Proof? The first night of the Carrboro bookfair weekend there was an ad-hoc, put-together-in-four-hours, jump on each others sweaty bodies, use a megaphone as a microphone, break a window, put a foot into my nose, cover band of Minor Threat. It was awesome, trust me.

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That said, I’m not into Hardcore like I used to be. The iconography is still meaningful to me but when I was booted from the mainline of HC I realized important things about myself that I count as the lessons of adulthood. HC was great for my adolescence but things changed. HC didn’t. (not to give any credit to Uppercut, I’m not talking about selling out but about what a music scene’s limitations are)

Ethics

At some point during my time in CH/C I said something about how ethical the place was… What I meant, what I experienced, was an approach to disagreement that is qualitatively different from how I experience it. If I disagree with someone or something disagreeable is referred to in a room I am in I will often make a joke at the disagreeable objects expense. Usually the joke is funny/not-funny and has, if I do it right, the multiple levels of agreement, disagreement, and ambivalence I feel towards the disagreeable subject are all implied by the joke. I’d like to say that I only don’t talk/joke about the things I absolutely despise, otherwise, games on.

What I realize, now that I’m gone, is that the South really has a thing about politeness that is more-or-less the opposite of my approach. Disagreeable subjects are almost never talked about as disagreeable or in a cruel or sloppy way. Instead the universe slows down and a series of precise statements that clarifies the exact terrain of the disagreement between the speaker and the subject are made. I confused this with ethics because I tend not to treat my (political) rivals with a great deal of respect (preferring to roll about in the mud with them, thank you very much) but it’s something else.

Another example that kind of muddies the water. There were many guests passing through CH/C while I was there including an American ex-pat who currently lives in Berlin. In a rare moment of joviality the kitchen table was making jokes around the challenges of call out culture. The specific example that was being cited was a very complicated situation that was only discussed obliquely but concerned trans identity and the line between trans-misogyny and something else lie. The ex-pat put an absolute chill into the room by saying (more-or-less) “where I am from we don’t make jokes about trans issues because they are very serious” which put the room into a shame spiral that lasted the next 20 minutes.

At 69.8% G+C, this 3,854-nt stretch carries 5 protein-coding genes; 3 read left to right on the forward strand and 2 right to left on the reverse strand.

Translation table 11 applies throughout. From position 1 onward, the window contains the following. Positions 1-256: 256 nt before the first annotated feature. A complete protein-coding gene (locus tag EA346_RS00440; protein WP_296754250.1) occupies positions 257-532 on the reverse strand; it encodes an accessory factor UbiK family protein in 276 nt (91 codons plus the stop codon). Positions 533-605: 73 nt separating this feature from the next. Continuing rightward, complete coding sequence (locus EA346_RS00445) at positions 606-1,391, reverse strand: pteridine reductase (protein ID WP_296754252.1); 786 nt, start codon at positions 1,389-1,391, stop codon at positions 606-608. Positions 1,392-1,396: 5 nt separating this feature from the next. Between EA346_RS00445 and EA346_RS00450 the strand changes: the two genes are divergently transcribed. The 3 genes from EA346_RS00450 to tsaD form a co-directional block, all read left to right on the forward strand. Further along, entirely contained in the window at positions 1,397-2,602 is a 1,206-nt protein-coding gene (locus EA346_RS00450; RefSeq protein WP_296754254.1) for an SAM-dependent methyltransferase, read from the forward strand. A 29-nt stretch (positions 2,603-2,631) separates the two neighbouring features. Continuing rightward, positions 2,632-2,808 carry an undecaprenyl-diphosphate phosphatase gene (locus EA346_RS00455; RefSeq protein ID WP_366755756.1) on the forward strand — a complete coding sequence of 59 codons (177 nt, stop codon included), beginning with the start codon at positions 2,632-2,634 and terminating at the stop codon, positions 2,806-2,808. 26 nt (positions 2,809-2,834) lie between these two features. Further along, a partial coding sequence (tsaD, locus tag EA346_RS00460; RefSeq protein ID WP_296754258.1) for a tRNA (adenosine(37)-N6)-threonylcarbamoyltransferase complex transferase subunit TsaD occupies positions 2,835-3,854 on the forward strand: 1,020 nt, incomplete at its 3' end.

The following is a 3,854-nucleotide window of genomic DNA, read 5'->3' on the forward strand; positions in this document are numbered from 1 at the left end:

This attitude and the response is what confused me about the difference between ethical social behavior and a sort of cultural norm around hospitality and the like. Obviously I am ideological when it comes to my ideas around the value of humor, especially if it is painful and disrespectful, but I’m not going to defend this here. I’ll say instead that it’s nice to see that there are still local characteristics in different parts of the country.

Poverty (aesthetic)

In my imagination anarchyland could be a healthy, multi-generational, cauldron of persons, ideas, and projects. Among the limitations to this ever happening is the moralism around broke culture. I share a condemnation of work(ing for a living). I recognize how American culture pulls us towards a shallow materialism and crazy ideas like freedom = property ownership et al. I choose as one of my least desirable abstractions the one called Capitalism (I especially like this critique of it). I also see a hard contradiction between the ways that anarchyland forces people to choose a side around having money and being a true & real anarchist.